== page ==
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    How many attempts can you take? Do people usually take the whole thing at once, then retake only the subsets that they didn't pass? About the music, my husband helped me look at the constructed response. He mentioned the simple melody, like TeacherGroupie mentioned. Ok, I can write that the music is simple enough for kids to sing and memorize, but how could I elaborate enough to get a full answer? I will look at the archives, as well as other posts to see which study guides to use. I found the Princeton Review's book to be helpful for the CBEST.
     
  33. TeacherGroupie

    TeacherGroupie Moderator

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    MissWull, knowing sequence of events - with causes and consequences - will get you farther than knowing dates, and it's more interesting in addition.

    Chokita, CSET-MS doesn't expect the test taker to be able to look at a piece of music and hear the melody in his or her head. (Some professional musicians can do that, but by no means all, and most singers have no idea whatsoever whether the piece is major or minor till they start singing it.)

    The difference between major and minor scales is in how they sound. Major scales sound happy and bouncy (mostly); minor scales tend to sound more plaintive or blues-y. For a piece of music that shifts from one to the other, listen to Beethoven's "Sonata Pathetique" (http://www.archive.org/details/BeethovenPathetiqueSonata), which begins in a major key, then shifts to minor, then back to major again.

    As to key signatures, it's enough if you can identify C major (no sharps or flats), F major, B flat major, E flat major (one, two, and three flats, respectively), and G major, D major, and A major (one, two, and three sharps, respectively).

    jd123, the way to elaborate the answer is to identify and name - from the piece of music, and using the appropriate technical terms - the respects in which it's simple enough for kids. It needs not to stretch their little vocal cords too far: that's range. (We like eight notes or fewer, and we like not to have great big jumps from note to note all the time.) It needs not to be too complicated with very, very long and very, very short notes: that's rhythm. (We like whole notes, half notes, quarter notes, and a sprinkling of eighth notes. We don't like thirty-second notes.) It's helpful if bits here and there are like other bits here and there: that's repetition, and if the whole beginning is like the whole end, that could also be balance.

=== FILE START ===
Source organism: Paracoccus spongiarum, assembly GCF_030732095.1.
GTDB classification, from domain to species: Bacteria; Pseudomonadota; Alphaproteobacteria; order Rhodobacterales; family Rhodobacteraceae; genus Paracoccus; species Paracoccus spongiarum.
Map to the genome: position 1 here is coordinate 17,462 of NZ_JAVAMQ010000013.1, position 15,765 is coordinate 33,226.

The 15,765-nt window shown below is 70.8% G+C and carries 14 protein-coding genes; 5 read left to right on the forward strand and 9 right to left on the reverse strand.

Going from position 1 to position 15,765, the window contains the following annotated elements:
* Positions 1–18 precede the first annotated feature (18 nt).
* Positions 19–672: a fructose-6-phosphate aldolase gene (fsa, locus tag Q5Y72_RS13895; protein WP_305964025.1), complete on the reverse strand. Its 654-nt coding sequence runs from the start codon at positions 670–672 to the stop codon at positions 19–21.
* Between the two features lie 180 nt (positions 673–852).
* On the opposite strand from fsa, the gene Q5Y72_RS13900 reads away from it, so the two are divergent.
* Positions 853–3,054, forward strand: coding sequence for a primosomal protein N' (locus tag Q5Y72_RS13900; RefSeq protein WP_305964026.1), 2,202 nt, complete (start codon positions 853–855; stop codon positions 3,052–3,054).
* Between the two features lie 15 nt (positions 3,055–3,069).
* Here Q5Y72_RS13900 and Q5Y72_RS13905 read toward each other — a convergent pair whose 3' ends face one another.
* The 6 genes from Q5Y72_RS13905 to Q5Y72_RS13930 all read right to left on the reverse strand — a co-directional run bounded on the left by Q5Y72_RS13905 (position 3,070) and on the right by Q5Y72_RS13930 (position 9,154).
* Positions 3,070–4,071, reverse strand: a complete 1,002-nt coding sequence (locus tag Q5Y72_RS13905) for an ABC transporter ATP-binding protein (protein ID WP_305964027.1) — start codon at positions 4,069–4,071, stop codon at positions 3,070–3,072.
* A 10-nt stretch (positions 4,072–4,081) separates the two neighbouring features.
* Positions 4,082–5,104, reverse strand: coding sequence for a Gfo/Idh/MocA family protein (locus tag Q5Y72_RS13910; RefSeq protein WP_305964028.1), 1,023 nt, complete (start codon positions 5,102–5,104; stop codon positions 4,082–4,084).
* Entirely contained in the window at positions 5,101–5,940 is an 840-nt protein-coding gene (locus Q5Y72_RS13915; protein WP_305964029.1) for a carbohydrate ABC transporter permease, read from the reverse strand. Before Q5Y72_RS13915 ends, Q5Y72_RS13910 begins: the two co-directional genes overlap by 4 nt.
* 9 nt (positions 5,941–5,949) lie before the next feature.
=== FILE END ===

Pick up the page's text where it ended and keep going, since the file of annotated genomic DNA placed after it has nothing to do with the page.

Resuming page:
Find a kid's song and try describing it this way, hm?
     
  34. TeacherGroupie

    TeacherGroupie Moderator

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    Oh, I forgot jd123's first and second questions.

    You can retake CSET subtests as many times as you can stand to. Some people take the whole thing at once and pass; some people take the whole thing at once, then chip away at the subtests they didn't pass on that first go; some people take just one or two subtests on the first go, then clean up the rest later... There is no one right way to take CSET-MS, any more than there is one right way to study for CSET-MS (though, as you're aware by now, I have strong feelings about better and worse ways...)

    Have some chocolate, dear.
     
  35. jd123

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    Oh, TG, I look forward to your comments! Thanks!! I looked at the archives and found some prefered study guides, websites, etc. Now for another important question about preferences.... dark chocolate or milk chocolate?
     
  36. TeacherGroupie

    TeacherGroupie Moderator

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    Yes.
     
  37. Chokita

    Chokita Comrade

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    As always, TeacherGroupie, you're very helpful! I think your posts work better than any chocolate (plus I'm on the diet)!
     
  38. TeacherGroupie

    TeacherGroupie Moderator

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    Utterly untrue, Chokita, but very - um, sweet? - of you.

    How about a really nice cup of tea?
     
  39. SunnyDaisy

    SunnyDaisy Rookie

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    Jan 19, 2007

    Saturday Test Takers

    Good luck to all CSET test takers this Saturday. Thank you everyone for helping out with subtest iii. I really do feel that the test questions will target the info everyone shared.

    Now if I can just get some sleep...
     
  40. Chokita

    Chokita Comrade

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    Jan 19, 2007

    Well, as for me, I'm done studying. As soon as my husband gets home from work, we'll go out to a nice restaurant with a couple of friends and maybe I'll have a glass of wine. I need to relax!

    Good luck to you, SunnyDaisy, and to all other test-takers!
     
  41. TeacherGroupie

    TeacherGroupie Moderator

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    Chokita, you've got the right idea. Hope you had/are having a pleasant and relaxing meal.

    SunnyDaisy, I hope you took a walk or something...